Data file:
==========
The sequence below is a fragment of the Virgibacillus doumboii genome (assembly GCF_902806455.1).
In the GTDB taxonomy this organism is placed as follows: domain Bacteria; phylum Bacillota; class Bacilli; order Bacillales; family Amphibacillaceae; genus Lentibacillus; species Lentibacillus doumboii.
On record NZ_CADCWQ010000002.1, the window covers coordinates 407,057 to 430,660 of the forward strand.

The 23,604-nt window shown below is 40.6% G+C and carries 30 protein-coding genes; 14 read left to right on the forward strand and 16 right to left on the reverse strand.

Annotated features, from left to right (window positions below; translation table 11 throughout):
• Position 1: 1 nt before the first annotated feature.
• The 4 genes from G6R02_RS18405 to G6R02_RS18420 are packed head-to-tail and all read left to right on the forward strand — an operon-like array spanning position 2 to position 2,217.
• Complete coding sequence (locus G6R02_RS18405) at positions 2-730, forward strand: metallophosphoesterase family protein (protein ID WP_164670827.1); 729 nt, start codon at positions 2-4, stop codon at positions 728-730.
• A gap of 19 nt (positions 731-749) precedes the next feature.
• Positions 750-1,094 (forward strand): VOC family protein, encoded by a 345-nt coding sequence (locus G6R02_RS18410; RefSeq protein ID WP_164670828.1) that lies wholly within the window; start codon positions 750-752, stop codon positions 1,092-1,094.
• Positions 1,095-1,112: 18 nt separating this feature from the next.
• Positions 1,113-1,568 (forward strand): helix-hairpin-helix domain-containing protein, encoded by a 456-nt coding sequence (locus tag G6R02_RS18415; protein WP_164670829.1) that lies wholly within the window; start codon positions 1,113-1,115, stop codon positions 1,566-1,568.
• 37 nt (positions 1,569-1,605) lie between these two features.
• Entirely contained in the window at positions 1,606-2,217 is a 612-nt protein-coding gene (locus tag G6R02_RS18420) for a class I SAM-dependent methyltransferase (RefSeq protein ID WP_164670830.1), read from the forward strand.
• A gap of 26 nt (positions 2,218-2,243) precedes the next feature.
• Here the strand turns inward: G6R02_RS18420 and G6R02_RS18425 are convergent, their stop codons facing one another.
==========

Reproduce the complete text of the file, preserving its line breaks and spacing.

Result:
The sequence below is a fragment of the Virgibacillus doumboii genome (assembly GCF_902806455.1).
In the GTDB taxonomy this organism is placed as follows: domain Bacteria; phylum Bacillota; class Bacilli; order Bacillales; family Amphibacillaceae; genus Lentibacillus; species Lentibacillus doumboii.
On record NZ_CADCWQ010000002.1, the window covers coordinates 407,057 to 430,660 of the forward strand.

The 23,604-nt window shown below is 40.6% G+C and carries 30 protein-coding genes; 14 read left to right on the forward strand and 16 right to left on the reverse strand.

Annotated features, from left to right (window positions below; translation table 11 throughout):
• Position 1: 1 nt before the first annotated feature.
• The 4 genes from G6R02_RS18405 to G6R02_RS18420 are packed head-to-tail and all read left to right on the forward strand — an operon-like array spanning position 2 to position 2,217.
• Complete coding sequence (locus G6R02_RS18405) at positions 2-730, forward strand: metallophosphoesterase family protein (protein ID WP_164670827.1); 729 nt, start codon at positions 2-4, stop codon at positions 728-730.
• A gap of 19 nt (positions 731-749) precedes the next feature.
• Positions 750-1,094 (forward strand): VOC family protein, encoded by a 345-nt coding sequence (locus G6R02_RS18410; RefSeq protein ID WP_164670828.1) that lies wholly within the window; start codon positions 750-752, stop codon positions 1,092-1,094.
• Positions 1,095-1,112: 18 nt separating this feature from the next.
• Positions 1,113-1,568 (forward strand): helix-hairpin-helix domain-containing protein, encoded by a 456-nt coding sequence (locus tag G6R02_RS18415; protein WP_164670829.1) that lies wholly within the window; start codon positions 1,113-1,115, stop codon positions 1,566-1,568.
• 37 nt (positions 1,569-1,605) lie between these two features.
• Entirely contained in the window at positions 1,606-2,217 is a 612-nt protein-coding gene (locus tag G6R02_RS18420) for a class I SAM-dependent methyltransferase (RefSeq protein ID WP_164670830.1), read from the forward strand.
• A gap of 26 nt (positions 2,218-2,243) precedes the next feature.
• Here the strand turns inward: G6R02_RS18420 and G6R02_RS18425 are convergent, their stop codons facing one another.